An Entity of Type: Abstraction100002137, from Named Graph: http://dbpedia.org, within Data Space: dbpedia.org

A minute of arc, arcminute (arcmin), arc minute, or minute arc, denoted by the symbol , is a unit of angular measurement equal to 1/60 of one degree. Since one degree is 1/360 of a turn (or complete rotation), one minute of arc is 1/21600 of a turn. The nautical mile was originally defined as a minute of latitude on a spherical Earth, so the actual Earth circumference is very near 21 600 nautical miles. A minute of arc is π/10800 of a radian.

Property Value
dbo:abstract
  • A minute of arc, arcminute (arcmin), arc minute, or minute arc, denoted by the symbol , is a unit of angular measurement equal to 1/60 of one degree. Since one degree is 1/360 of a turn (or complete rotation), one minute of arc is 1/21600 of a turn. The nautical mile was originally defined as a minute of latitude on a spherical Earth, so the actual Earth circumference is very near 21 600 nautical miles. A minute of arc is π/10800 of a radian. A second of arc, arcsecond (arcsec), or arc second, denoted by the symbol , is 1/60 of an arcminute, 1/3600 of a degree, 1/1296000 of a turn, and π/648000 (about 1/206181.8) of a radian. These units originated in Babylonian astronomy as sexagesimal subdivisions of the degree; they are used in fields that involve very small angles, such as astronomy, optometry, ophthalmology, optics, navigation, land surveying, and marksmanship. To express even smaller angles, standard SI prefixes can be employed; the milliarcsecond (mas) and microarcsecond (μas), for instance, are commonly used in astronomy. The number of square arcminutes in a complete sphere is 148510660 square arcminutes (the surface area of a unit sphere in square units, divided by the solid angle area subtended by a square arcminute (also in square units), so that the final result is a dimensionless number). The fact that the terms "minute" and "second" also denote units of time derives from Babylonian astronomy, where the corresponding time-related terms denoted the duration of the Sun's apparent motion of one minute or one second of arc, respectively, through the ecliptic. In present terms, the Babylonian degree of time was four minutes long, so the "minute" of time was four seconds long and the "second" 1/15 of a second. (en)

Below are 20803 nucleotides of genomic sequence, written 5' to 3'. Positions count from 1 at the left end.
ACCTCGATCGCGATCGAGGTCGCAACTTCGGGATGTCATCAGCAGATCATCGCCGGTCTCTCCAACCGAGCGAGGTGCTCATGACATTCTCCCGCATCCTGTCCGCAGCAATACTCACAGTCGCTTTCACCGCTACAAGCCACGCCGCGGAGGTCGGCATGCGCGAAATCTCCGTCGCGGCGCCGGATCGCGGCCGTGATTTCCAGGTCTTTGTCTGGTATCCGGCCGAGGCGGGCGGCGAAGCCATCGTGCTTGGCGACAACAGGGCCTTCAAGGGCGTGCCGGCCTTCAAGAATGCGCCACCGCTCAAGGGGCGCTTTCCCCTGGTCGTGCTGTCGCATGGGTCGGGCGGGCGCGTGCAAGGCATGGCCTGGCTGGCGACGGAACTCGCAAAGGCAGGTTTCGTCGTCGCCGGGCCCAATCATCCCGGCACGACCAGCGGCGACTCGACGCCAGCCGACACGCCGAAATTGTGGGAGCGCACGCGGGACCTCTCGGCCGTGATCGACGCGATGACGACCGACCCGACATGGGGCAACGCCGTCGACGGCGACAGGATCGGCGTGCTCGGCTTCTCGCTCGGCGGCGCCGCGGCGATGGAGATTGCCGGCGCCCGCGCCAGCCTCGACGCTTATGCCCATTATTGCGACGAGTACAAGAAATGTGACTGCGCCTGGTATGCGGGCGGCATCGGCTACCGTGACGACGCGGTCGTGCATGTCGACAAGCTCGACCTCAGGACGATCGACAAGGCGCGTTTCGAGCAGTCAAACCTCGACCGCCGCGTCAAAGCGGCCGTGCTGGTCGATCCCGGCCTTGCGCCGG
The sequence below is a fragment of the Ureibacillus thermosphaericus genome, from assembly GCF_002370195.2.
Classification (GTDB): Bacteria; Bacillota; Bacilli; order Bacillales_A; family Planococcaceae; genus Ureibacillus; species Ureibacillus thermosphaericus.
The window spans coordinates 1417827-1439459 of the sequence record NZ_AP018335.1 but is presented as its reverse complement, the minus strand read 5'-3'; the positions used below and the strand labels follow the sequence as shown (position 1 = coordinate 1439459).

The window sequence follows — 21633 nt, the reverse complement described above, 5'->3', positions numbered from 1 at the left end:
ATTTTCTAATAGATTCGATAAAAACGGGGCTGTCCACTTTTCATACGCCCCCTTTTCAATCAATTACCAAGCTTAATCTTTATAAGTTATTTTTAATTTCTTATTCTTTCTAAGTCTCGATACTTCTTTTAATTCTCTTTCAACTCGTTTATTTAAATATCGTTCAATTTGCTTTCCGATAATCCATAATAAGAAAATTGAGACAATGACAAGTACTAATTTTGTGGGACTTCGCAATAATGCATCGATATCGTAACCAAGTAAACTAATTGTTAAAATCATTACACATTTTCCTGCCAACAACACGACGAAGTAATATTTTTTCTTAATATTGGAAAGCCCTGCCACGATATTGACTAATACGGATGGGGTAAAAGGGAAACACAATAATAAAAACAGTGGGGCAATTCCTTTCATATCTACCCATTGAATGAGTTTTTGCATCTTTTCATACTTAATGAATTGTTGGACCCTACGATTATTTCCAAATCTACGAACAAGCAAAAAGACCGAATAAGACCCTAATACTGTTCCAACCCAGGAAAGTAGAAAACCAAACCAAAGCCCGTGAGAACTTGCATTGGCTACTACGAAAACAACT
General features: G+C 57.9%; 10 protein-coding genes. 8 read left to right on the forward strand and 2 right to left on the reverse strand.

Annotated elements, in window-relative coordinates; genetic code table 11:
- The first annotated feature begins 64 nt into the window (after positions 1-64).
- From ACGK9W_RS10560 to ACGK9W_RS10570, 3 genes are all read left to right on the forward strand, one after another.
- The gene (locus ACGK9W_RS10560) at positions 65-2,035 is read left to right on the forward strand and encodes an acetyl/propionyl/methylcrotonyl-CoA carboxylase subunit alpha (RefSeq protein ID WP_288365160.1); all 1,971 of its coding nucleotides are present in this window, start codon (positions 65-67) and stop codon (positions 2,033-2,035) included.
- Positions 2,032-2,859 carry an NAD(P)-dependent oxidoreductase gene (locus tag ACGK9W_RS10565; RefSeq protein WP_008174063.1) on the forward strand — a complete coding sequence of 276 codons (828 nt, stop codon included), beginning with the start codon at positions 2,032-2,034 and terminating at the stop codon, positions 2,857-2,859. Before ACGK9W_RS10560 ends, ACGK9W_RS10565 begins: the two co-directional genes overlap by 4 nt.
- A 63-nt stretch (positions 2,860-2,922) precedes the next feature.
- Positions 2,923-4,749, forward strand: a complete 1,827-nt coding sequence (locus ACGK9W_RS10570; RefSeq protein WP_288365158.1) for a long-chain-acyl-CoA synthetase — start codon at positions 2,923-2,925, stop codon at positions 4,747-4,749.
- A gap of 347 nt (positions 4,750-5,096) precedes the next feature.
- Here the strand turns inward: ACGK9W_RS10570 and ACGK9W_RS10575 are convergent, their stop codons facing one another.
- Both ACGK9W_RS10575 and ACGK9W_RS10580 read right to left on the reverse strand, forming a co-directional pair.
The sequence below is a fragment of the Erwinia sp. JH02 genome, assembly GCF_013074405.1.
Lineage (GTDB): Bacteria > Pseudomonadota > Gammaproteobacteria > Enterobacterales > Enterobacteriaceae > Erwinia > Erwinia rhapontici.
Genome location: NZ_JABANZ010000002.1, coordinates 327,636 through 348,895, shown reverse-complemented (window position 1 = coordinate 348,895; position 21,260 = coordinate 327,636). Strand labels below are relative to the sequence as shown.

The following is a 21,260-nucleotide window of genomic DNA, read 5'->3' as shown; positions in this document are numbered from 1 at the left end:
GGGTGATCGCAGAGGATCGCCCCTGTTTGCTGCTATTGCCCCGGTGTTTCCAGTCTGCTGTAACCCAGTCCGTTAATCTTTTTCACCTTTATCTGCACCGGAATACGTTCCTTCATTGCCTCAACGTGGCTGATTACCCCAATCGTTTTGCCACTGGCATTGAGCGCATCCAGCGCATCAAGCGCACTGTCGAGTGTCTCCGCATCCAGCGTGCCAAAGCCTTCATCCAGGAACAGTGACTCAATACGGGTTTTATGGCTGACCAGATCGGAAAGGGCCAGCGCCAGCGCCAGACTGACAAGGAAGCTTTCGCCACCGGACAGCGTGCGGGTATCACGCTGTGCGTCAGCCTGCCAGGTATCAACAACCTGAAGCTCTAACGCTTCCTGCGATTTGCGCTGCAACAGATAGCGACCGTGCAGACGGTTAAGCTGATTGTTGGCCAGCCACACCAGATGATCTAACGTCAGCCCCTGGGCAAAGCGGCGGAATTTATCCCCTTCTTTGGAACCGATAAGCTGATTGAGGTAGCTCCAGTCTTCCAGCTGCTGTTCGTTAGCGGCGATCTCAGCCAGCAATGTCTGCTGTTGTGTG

dbo:wikiPageExternalLink
dbo:wikiPageID
  • 2431 (xsd:integer)
dbo:wikiPageLength
  • 26999 (xsd:nonNegativeInteger)
dbo:wikiPageRevisionID
  • 1018685682 (xsd:integer)
dbo:wikiPageWikiLink
dbp:caption
  • An illustration of the size of an arcminute . A standard association football (soccer) ball subtends an angle of 1 arcminute at a distance of approximately . (en)
dbp:date
  • December 2019 (en)
dbp:extradata
  • Dimensionless with an arc length of approx. ≈ of the radius, i.e. 0.2909 (en)
dbp:extralabel
  • In units (en)
dbp:inunits
  • 60 (xsd:integer)
  • g = 66.g (en)
  • ° = 0.01° (en)
  • ≈ 0.000290888 rad (en)
  • ≈ 0.2909 mrad (en)
dbp:name
  • Arcminute (en)
dbp:quantity
dbp:reason
  • the size of an object is specified in cubic measure, not in millimetres (en)
  • Square arcminute redirects to Solid angle#Definition and properties which does not define the term (en)
dbp:standard
  • Non-SI units mentioned in the SI (en)
dbp:symbol
dbp:units
dbp:wikiPageUsesTemplate
dct:subject
rdf:type
rdfs:comment
  • A minute of arc, arcminute (arcmin), arc minute, or minute arc, denoted by the symbol , is a unit of angular measurement equal to 1/60 of one degree. Since one degree is 1/360 of a turn (or complete rotation), one minute of arc is 1/21600 of a turn. The nautical mile was originally defined as a minute of latitude on a spherical Earth, so the actual Earth circumference is very near 21 600 nautical miles. A minute of arc is π/10800 of a radian. (en)
rdfs:label
  • Minute and second of arc (en)
owl:differentFrom
owl:sameAs
prov:wasDerivedFrom
foaf:isPrimaryTopicOf
is dbo:wikiPageDisambiguates of
is dbo:wikiPageRedirects of
is dbo:wikiPageWikiLink of
is dbp:units of
is owl:differentFrom of
is foaf:primaryTopic of
Powered by OpenLink Virtuoso    This material is Open Knowledge     W3C Semantic Web Technology     This material is Open Knowledge    Valid XHTML + RDFa
This content was extracted from Wikipedia and is licensed under the Creative Commons Attribution-ShareAlike 3.0 Unported License